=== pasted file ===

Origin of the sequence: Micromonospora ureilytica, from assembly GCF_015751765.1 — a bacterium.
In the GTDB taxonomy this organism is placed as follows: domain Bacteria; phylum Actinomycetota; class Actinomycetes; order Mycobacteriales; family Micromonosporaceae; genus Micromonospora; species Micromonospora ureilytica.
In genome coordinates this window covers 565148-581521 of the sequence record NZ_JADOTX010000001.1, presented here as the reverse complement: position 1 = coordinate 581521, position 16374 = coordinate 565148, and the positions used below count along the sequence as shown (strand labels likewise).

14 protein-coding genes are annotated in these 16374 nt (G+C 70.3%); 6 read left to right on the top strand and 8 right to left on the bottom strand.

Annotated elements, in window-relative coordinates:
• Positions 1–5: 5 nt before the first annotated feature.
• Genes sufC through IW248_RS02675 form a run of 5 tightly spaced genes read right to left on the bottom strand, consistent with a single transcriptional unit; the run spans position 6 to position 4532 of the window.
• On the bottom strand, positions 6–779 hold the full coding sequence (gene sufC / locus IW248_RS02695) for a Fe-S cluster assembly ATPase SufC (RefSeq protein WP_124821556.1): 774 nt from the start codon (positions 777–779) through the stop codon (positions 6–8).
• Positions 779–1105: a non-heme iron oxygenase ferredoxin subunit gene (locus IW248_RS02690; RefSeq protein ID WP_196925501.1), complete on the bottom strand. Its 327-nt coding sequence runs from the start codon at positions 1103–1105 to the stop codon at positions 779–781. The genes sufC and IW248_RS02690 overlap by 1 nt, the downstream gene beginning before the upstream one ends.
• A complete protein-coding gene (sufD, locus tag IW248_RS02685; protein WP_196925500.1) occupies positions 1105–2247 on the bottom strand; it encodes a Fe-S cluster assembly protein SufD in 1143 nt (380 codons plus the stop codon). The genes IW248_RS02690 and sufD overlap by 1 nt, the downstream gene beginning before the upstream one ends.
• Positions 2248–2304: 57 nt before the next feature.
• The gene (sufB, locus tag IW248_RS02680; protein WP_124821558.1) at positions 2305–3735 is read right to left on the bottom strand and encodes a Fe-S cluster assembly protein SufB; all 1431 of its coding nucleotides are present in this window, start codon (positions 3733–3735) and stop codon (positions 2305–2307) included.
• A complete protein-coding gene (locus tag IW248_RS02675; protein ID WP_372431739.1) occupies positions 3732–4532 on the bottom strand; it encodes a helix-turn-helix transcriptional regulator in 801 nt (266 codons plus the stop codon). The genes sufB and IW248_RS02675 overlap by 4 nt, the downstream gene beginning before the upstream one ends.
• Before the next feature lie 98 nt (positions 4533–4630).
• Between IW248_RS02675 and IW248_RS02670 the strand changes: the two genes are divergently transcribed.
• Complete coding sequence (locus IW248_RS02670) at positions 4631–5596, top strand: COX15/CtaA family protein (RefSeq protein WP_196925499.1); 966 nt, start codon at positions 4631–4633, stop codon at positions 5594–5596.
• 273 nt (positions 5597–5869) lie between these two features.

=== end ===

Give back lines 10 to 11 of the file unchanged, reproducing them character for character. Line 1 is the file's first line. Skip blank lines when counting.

• A complete protein-coding gene (sufD, locus tag IW248_RS02685; protein WP_196925500.1) occupies positions 1105–2247 on the bottom strand; it encodes a Fe-S cluster assembly protein SufD in 1143 nt (380 codons plus the stop codon). The genes IW248_RS02690 and sufD overlap by 1 nt, the downstream gene beginning before the upstream one ends.
• Positions 2248–2304: 57 nt before the next feature.